Let them therefore forsake their soul error, which think, that God in the old law only promised earthly things, as though at that time he only provided for the bodies, and not for the souls: as do shepherds, ploughmen, and hogheards; which only have a care of the bodies and carcasses of their sheep, swine, and oxen; neither endeavor they any thing else, but to make those beasts strong and fat. We must not so imagine of God, who in such sort made a league with the gathers, as he promised them the chief felicity, which specially appertains unto the soul. Also it is written in Ps. 144:15, Blessed are the people, which have the Lord for their God. In Deut. 30:6 also, God took upon him to bring to pass, that they should walk in [pg. 585] his commandments. But what more? Our Savior, out of the words of the old league [covenant], has most aptly taught the resurrection of the dead. For when the Lord said, that he was the God of Abraham, Isaac, and Jacob (and they were then dead;) Christ inferred, that they were not then dead, but that they still lived, and that their bodies should be resuscitated; namely, in the blessed resurrection. Hereunto pertains that which God asserted to Abraham; to wit, that he himself would be his reward (Gen. 15:1). Which words plainly teach us, that in that covenant were not promised carnal and earthly good things alone.

Undoubtedly, it were a great shame, even for kings and princes, which (being compared unto God) are but flesh and blood; if they should be counted to govern the public weales, in respect only of the bodies of subjects; seeing they profess, that they provide for the outward commodities, quietness, and peace of their citizens; because they may live happily, and according to virtue. So then, if earthly princes provide goods of the mind for their subjects, is it not fit, that God himself did provide far more excellent things for the public weale of the Israelites, whom he faithfully governed? Furthermore, I say not how foolish it is to believe, that the forefathers, by the league (covenant), bound themselves only to outward rites, and visible ceremonies, whereby they would worship God; seeing the very Ethniks (Gentiles) were not ignorant: but rather, they have most planly testified, that the worshipping of God does not consist in those things. For Plautius in Rudentewrites thus; they think that they please God with figts and sacrifices, but they loose both their labor and cost. I will not declare those which Plato writes in his Alcibiades concerning this matter. Yea, and (as I have taught before) the law itself and the prophets declare, that the things was far otherwise.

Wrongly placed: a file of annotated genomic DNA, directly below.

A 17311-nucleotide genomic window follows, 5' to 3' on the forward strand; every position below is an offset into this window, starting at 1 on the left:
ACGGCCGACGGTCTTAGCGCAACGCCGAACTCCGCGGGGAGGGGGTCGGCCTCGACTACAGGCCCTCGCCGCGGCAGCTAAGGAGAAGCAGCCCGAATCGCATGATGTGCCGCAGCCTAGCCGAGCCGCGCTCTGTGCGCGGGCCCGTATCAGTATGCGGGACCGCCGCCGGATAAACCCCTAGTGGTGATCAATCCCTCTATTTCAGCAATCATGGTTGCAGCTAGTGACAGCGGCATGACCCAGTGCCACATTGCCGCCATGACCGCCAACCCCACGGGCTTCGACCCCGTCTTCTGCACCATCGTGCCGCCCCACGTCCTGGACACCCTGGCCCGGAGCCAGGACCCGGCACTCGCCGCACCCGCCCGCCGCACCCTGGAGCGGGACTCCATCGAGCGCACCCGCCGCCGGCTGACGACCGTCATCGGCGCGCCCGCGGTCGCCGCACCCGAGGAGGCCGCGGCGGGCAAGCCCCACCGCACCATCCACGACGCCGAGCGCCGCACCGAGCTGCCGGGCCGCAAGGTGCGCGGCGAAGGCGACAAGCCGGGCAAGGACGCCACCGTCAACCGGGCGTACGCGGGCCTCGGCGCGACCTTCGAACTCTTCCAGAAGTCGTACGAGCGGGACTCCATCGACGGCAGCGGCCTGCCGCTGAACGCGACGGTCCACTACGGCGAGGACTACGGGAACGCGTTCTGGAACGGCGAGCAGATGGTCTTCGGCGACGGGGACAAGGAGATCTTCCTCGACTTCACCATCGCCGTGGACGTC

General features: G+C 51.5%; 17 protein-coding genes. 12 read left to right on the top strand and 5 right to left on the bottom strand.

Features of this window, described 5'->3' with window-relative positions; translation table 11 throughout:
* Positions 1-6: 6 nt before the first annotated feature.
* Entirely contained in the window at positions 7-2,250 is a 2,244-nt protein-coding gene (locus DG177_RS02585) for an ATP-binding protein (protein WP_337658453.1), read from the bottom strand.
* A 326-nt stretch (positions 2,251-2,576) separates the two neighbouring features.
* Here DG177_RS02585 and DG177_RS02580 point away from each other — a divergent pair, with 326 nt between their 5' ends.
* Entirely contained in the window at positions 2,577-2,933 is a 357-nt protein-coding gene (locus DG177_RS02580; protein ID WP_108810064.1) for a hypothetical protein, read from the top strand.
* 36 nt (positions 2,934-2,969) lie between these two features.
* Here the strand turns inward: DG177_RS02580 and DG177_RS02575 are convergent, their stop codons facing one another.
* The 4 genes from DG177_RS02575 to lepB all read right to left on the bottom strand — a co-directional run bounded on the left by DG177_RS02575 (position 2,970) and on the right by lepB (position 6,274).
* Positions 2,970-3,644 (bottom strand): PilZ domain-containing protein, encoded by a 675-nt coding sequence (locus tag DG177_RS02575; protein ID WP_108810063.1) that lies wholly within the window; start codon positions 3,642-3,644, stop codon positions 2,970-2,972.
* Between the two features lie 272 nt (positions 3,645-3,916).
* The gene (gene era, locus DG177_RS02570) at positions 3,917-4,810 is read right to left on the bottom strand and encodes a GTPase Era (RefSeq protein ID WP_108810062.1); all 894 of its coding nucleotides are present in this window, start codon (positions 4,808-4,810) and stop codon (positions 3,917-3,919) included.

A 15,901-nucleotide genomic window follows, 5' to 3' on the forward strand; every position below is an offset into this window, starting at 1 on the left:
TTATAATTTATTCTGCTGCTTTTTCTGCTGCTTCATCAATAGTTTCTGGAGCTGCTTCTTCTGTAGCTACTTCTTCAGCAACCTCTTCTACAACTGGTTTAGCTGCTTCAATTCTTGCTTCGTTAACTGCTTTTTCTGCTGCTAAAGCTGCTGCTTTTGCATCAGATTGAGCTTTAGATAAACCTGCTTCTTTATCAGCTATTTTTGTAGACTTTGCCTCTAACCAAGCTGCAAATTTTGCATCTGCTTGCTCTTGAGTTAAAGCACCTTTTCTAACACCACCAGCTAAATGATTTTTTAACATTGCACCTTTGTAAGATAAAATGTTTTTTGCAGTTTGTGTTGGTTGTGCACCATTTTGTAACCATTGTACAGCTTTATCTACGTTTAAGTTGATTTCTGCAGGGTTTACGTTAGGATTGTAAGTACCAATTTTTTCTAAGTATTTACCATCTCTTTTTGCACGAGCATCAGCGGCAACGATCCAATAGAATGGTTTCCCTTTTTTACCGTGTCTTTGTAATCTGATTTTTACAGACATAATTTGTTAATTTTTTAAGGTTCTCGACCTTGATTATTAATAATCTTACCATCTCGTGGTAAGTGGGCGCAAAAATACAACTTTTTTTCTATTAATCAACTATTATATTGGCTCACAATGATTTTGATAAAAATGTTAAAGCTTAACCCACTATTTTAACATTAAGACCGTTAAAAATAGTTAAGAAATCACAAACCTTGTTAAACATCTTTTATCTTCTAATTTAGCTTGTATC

We will note also, that the fathers made a league (covenant) with God; not only for themselves, but also for their posterity: as God again, for his part, promised that he would be God not only to them, but also to their seed and posterity. Wherefore, it was lawful for them to circumcise their children who were yet infants. And in like manner it is lawful for us also to baptize our little children, when they are yet infants; inasmuch as they also are included in the league [covenant]. For they, who already have the thing itself, there is nothing that may lett, but that they should receive the sign. It is plainly written in Deuteronomy 29 that “the covenant was made, not only with them, which were present, but also with them who were absent, and not yet born.” But some doubt, whether the posterity may be bound by their forefathers. We do answer: we must look whether the things which were promised to our forefathers were just and honest; then we must consider whether these promises pertained unto civil things, or unto godliness. When they are made for civil things, the bond is firm; because it is not lawful for the posterity to infringe the contracts of their forefathers: such as are buyings, sellings, bargains, and things like these. Provided that they contain nothing that is shameful, dishonest, and unjust. But if the bonds and covenants belong to godliness, or to a right faith, then the obligation is of full strength, because we are all bound to true godliness, and to a sound faith, although there were no covenant to bind us. But if the forefathers have bound themselves and their posterity, unto dishonest and wicked things, it is no bond at all. But whereas God so humbled himself, as to enter in league [covenant] with men, that comes of his own mere mercy and good will; to stir us up thereby more and more, to do those things, which otherwise is our duty to do.